Western intelligence is warning that Chinese influence in New Zealand is at a 'critical' level

Marty Melville/Getty Images
  • Beijing’s growing influence in Asia is worrying neighbours and their partners around the world.
  • Western countries are acutely concerned about China’s links to New Zealand.
  • According to a report, China’s presence in New Zealand could compromise the Five Eyes partnership.

Countries around Asia and their partners are increasingly concerned about China’s growing influence, and members of the Five Eyes partnership – the US, UK, Canada, Australia, and New Zealand – are concerned about Beijing’s growing influence in New Zealand, according to a report published in May by Canada’s Security Intelligence Service.

The report, which is based on presentations at an academic conference but does not represent the security service’s formal views, says New Zealand faces “a concerted foreign interference campaign” from China, which wants to “access strategic information and resources” and build support for its objectives “by co-opting political and economic elites” in New Zealand.

These efforts have taken the form of business opportunities, investments, scholarships, and vanity projects to win over local business elites; attempts to bring local Chinese communities under Beijing’s sway and influence voting habits; and the use of acquisitions and partnerships with New Zealand companies and universities to establish a local presence, expand influence, and gain access to military technology, commercial secrets, and other valuable information.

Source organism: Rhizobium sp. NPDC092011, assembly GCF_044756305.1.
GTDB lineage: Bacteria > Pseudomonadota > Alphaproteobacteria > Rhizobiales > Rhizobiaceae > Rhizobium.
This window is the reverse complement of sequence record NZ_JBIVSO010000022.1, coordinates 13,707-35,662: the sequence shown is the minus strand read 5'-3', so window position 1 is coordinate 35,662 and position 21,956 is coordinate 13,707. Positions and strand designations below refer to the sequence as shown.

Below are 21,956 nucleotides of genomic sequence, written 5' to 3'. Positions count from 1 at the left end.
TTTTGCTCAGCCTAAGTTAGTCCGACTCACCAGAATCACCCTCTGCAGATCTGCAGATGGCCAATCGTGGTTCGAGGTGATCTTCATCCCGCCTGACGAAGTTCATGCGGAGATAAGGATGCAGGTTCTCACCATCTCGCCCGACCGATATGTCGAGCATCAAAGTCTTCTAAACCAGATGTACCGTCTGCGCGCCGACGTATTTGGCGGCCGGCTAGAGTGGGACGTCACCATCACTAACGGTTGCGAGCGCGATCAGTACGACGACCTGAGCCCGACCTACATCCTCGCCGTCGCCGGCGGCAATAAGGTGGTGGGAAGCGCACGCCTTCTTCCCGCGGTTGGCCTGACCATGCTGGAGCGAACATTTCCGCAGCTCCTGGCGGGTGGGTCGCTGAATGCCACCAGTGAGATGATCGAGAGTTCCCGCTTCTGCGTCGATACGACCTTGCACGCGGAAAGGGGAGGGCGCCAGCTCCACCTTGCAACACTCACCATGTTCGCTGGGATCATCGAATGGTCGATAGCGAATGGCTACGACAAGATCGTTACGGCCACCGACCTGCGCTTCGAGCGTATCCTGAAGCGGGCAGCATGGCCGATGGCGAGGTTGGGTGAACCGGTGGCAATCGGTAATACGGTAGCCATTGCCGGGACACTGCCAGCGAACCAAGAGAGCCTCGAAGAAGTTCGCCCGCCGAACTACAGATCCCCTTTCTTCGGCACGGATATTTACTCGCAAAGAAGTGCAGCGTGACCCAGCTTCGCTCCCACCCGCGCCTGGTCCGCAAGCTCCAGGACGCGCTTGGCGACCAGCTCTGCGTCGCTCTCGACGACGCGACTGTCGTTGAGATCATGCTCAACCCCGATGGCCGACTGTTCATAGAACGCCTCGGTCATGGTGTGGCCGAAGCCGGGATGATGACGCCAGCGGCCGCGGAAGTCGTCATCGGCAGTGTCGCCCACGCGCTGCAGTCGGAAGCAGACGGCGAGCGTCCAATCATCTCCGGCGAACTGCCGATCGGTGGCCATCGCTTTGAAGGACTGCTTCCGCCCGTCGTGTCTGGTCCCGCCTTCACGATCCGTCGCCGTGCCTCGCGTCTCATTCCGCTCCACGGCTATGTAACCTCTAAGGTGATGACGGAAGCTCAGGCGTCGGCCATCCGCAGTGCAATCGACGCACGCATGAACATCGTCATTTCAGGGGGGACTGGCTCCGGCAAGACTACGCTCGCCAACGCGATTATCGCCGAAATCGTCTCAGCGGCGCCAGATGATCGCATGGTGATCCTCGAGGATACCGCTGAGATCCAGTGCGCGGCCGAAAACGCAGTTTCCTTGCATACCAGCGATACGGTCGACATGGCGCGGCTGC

Chinese Communist Party leadership regards New Zealand as “an exemplar” of the kind of relationship it wants with other countries, the report says, adding that China’s “political influence activities in New Zealand have now reached a critical level.”

Some of these efforts are direct threats to national security, according to the report, while others pose long-term risks to free society, including limiting the rights for the ethnic Chinese community, quashing public debate about China, and corrupting the political system.

Streets and sky of wellington new zealandSzilas/Good Free PhotosA street in Wellington, New Zealand.

Governments in New Zealand have courted China for some time, first to balance Soviet influence and secure aid, and later to diversify Wellington’s international relationships. New Zealand was the first Western country to sign on to China’s massive international-development project, the Belt and Road Initiative.

The previous government in Wellington also worked to avoid offending China and develop links with Chinese Community Party leaders – which, the report says, “fed and encouraged the success of China’s political influence activities in New Zealand.”

New Zealand itself is of particular interest to Beijing for several reasons, according to the report.

The government in Wellington is responsible for the defence and foreign affairs of three South Pacific territories, the Cook Islands, Niue, and Tokelau, which means influence in New Zealand could potentially yield four votes in support of China at international bodies.